Introduction To The Giver Essay

The Giver Summary & Study Guide includes comprehensive information and analysis to help you understand the book. This study guide contains the following sections:

This detailed literature summary also contains Bibliography and a Free Quiz on The Giver by Lois Lowry.

When The Giver was first published in 1993, Lois Lowry was already a previous Newbery Medal winner (for her 1989 World War II novel, Number the Stars). She was also widely admired and greatly appreciated by an avid following of young readers for her comic series of Anastasia books. The Giver was immediately recognized as a very special novel. It too won the Newbery Medal. And a large number of commentators concluded that it was the best book Lowry had written.

Lowry's other work is mostly grounded in the cut and thrust of family life. The narrative of The Giver, because of the futuristic and allegorical themes in the novel, is a considerably more Spartan affair. Readers are made immediately aware that they are in the realm of fabulous rather than realistic fiction, and that Jonas is the principle player in a moral fable with political and social overtones.

Lowry spent a good part of her childhood living near the Amish people of Pennsylvania. Later she moved to Tokyo and lived in an American compound within the City. Both experiences seem to have made her suspicious of attempts by communities to protect a rigid self-identity. She is careful in The Giver to make the community she is describing extremely plausible. From many points of view, it represents a well-managed social order. But as the reader discovers, along with Jonas, more and more about the principles on which that social order is based-infanticide, enforced euthanasia-it becomes impossible to read the novel as anything other than a savage critique of such systems.

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Transcript of Introduction to The Giver by Lois Lowry

Lowry's Inspiration
Anticipating* the Novel
Lois Lowry was inspired to write
The Giver
after visiting her father in a nursing home.

Her father was suffering with memory loss. When she thought about this, she considered how nice it would be to forget some memories. On the other hand, there are some memories that should never be forgotten!
Jonas
- a boy turning twelve
The Giver
- the person who holds the memories of the world
Gabriel
- a baby Jonas grows to love, called Gabe
Father
- Jonas’s father
Mother
- Jonas’s mother
Lily
- Jonas’s younger sister
Asher
- Jonas’s best friend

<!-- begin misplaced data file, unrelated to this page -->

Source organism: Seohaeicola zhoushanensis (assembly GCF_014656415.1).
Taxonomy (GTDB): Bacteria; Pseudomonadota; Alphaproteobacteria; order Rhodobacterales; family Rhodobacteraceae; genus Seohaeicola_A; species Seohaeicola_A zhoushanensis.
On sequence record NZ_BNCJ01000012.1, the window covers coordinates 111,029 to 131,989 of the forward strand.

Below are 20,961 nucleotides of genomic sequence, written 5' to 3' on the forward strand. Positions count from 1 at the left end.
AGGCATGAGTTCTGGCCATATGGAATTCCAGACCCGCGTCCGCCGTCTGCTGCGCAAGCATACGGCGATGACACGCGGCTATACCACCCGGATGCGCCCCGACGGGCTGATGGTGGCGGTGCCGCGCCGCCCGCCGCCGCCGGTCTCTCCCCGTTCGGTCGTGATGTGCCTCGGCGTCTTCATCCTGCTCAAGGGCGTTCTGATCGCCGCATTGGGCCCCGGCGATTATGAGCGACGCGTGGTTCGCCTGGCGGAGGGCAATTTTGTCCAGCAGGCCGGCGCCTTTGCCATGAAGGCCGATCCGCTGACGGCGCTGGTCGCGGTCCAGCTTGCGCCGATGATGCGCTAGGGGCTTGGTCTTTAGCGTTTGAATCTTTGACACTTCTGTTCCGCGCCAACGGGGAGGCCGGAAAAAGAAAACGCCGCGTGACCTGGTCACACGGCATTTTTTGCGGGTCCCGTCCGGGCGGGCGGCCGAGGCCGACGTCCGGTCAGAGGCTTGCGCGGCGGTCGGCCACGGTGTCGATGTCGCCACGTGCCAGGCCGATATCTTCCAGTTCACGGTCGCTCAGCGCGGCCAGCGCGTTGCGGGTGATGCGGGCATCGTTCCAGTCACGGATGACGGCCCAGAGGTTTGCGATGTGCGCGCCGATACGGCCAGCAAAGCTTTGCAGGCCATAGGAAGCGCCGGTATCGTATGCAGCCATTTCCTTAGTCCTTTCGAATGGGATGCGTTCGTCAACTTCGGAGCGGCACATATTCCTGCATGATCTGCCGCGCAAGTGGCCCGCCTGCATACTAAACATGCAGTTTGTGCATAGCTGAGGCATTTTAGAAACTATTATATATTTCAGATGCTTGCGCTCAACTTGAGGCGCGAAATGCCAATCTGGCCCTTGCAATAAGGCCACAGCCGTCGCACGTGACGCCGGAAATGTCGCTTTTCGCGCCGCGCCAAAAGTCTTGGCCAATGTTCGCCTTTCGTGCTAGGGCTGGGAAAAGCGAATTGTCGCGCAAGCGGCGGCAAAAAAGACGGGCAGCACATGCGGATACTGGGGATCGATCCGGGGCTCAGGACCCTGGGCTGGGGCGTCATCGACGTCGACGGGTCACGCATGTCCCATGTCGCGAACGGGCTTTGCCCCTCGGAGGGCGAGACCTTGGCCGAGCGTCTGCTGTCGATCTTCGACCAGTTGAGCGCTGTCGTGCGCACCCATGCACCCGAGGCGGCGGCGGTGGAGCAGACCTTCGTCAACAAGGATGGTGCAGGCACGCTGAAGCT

Fiona
- Jonas’s friend
Larissa
- a woman in the House of the Old
Chief Elder
- the leader of the community
Introducing our Characters
The Giver is a
dystopian
adolescent novel by Lois Lowry.

It is set in a society which is, at first, presented as a utopian society and gradually appears more and more dystopian. The novel follows a boy named Jonas through the twelfth year of his life. The society has eliminated pain and strife by converting* to "Sameness," a plan that has also eradicated* emotional depth from their lives.
The Giver
Dystopian vs. Utopian
A
utopia
is a perfect world.
In utopias, there are not problems like war, disease, poverty, oppression, discrimination, inequality, and so forth.
The word 'utopia' was made up from Greek root meaning "
good place
"

A
dystopia
is a world in which nothing is perfect.
The problems that plague our world are often even more extreme in dystopias.
Dystopia is a play on the word 'utopia' using the prefix '
dys
,' which means '
bad or difficult
.'
Words like 'dysfunctional' or 'dyslexia' illustrate the use of this prefix.

Read Biography and Complete Questions over Lois Lowry!
About Lois Lowry
How would you describe a perfect world?

What would you be willing to sacrifice to live in this perfect world?
Study the Cover of the book
An interview with the author
Introduction to
The Giver
by Lois Lowry

Anticipate: to expect or look ahead to (something) with pleasure : to look forward to (something)
What do you think the title might mean?

Look at the picture.
Describe the man.
What might his facial expression show?
Did you notice the torn photo?
Utopian Characteristics:
Peaceful government
Equality
Safe Environment

Dystopian Characteristics:
Controlling Government
Extreme Poverty
No Independence or free-thinking
So, without further adieu...
* Convert - (v) cause to change in form, character, or function
* Eradicate - (v) destroy completely; put an end to

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